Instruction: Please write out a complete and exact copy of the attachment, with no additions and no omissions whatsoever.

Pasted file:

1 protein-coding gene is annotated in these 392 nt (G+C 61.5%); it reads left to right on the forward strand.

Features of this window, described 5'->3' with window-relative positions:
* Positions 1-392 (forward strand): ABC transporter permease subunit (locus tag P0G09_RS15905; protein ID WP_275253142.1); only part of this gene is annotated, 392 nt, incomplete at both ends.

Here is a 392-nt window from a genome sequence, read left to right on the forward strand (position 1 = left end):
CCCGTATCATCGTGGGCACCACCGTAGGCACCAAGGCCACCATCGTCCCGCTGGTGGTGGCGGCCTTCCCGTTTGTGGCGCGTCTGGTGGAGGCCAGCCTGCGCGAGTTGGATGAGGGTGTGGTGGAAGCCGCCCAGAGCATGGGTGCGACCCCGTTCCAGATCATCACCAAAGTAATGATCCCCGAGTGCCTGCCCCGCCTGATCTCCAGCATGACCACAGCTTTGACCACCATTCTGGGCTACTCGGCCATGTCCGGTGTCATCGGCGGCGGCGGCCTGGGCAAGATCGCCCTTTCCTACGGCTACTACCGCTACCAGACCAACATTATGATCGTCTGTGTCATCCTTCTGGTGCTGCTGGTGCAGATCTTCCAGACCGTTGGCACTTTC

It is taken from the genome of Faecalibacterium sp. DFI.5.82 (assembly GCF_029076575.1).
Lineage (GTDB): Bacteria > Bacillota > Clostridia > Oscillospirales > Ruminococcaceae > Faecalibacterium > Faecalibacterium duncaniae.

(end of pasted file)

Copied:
1 protein-coding gene is annotated in these 392 nt (G+C 61.5%); it reads left to right on the forward strand.

Features of this window, described 5'->3' with window-relative positions:
* Positions 1-392 (forward strand): ABC transporter permease subunit (locus tag P0G09_RS15905; protein ID WP_275253142.1); only part of this gene is annotated, 392 nt, incomplete at both ends.

Here is a 392-nt window from a genome sequence, read left to right on the forward strand (position 1 = left end):
CCCGTATCATCGTGGGCACCACCGTAGGCACCAAGGCCACCATCGTCCCGCTGGTGGTGGCGGCCTTCCCGTTTGTGGCGCGTCTGGTGGAGGCCAGCCTGCGCGAGTTGGATGAGGGTGTGGTGGAAGCCGCCCAGAGCATGGGTGCGACCCCGTTCCAGATCATCACCAAAGTAATGATCCCCGAGTGCCTGCCCCGCCTGATCTCCAGCATGACCACAGCTTTGACCACCATTCTGGGCTACTCGGCCATGTCCGGTGTCATCGGCGGCGGCGGCCTGGGCAAGATCGCCCTTTCCTACGGCTACTACCGCTACCAGACCAACATTATGATCGTCTGTGTCATCCTTCTGGTGCTGCTGGTGCAGATCTTCCAGACCGTTGGCACTTTC

It is taken from the genome of Faecalibacterium sp. DFI.5.82 (assembly GCF_029076575.1).
Lineage (GTDB): Bacteria > Bacillota > Clostridia > Oscillospirales > Ruminococcaceae > Faecalibacterium > Faecalibacterium duncaniae.